Plato found that by using pictures to communicate about the future reduced problem behavior significantly.

For instance, when Thomas broke his glasses, they took pictures of the broken glasses and the end picture was of Thomas with working glasses. Then they filled in the blanks with the process of getting the glasses fixed as those events occurred. Plato found that by using pictures to communicate about the future reduced problem behavior significantly. Picture language as developed here is rich enough to communicate about events over time.


The picture language also helped Thomas to lose weight; he lost 14 kg when people at the Pictorium used pictures to communicate about healthy and unhealthy foods. While there had been many prior attempts to get him to lose weight, the pictures helped Thomas with motivation and also the ability to make choices about what he ate.

Expanding Concepts of Language

The Pictorium’s practice took pictures beyond the status of generic icon and gave them some characteristics of language that are not easily available to people with verbal disabilities, such as rich, complex and personal associations. They served as ways of talking not just about the present, but the past and the future. The result is that two adults expanded their verbal language capabilities. Modern technology could make the Pictorium easier to manage. They ended up with thousands and thousands of pictures, all displayed in various ways. A cell phone or tablet with expanded memory could take and store pictures. Software could be developed to help people access those pictures easily and assemble them in ways that could be used to communicate. This would facilitate research to see how access to personalized pictures could support language development across a large number of people.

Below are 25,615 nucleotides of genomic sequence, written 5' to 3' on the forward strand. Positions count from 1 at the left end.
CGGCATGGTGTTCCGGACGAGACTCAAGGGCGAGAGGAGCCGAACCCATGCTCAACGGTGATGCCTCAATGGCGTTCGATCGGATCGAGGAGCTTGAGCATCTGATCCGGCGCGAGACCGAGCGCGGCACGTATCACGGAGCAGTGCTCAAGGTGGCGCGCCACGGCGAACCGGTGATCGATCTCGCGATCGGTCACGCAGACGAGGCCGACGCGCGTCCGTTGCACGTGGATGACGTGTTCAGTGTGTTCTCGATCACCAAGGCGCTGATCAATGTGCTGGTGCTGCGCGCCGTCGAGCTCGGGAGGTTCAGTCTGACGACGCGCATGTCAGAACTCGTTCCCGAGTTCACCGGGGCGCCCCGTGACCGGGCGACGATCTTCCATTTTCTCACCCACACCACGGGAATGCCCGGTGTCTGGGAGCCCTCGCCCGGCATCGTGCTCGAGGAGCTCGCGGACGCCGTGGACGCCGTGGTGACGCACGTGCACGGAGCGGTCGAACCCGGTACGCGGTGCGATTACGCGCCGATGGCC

Ultimately the work at the Pictorium shows that all people have something to say and that with the right kind of support, they can communicate a large range of ideas and can continually learn and explore.




Feature image courtesy of Flickr,  Sketchless Phorography.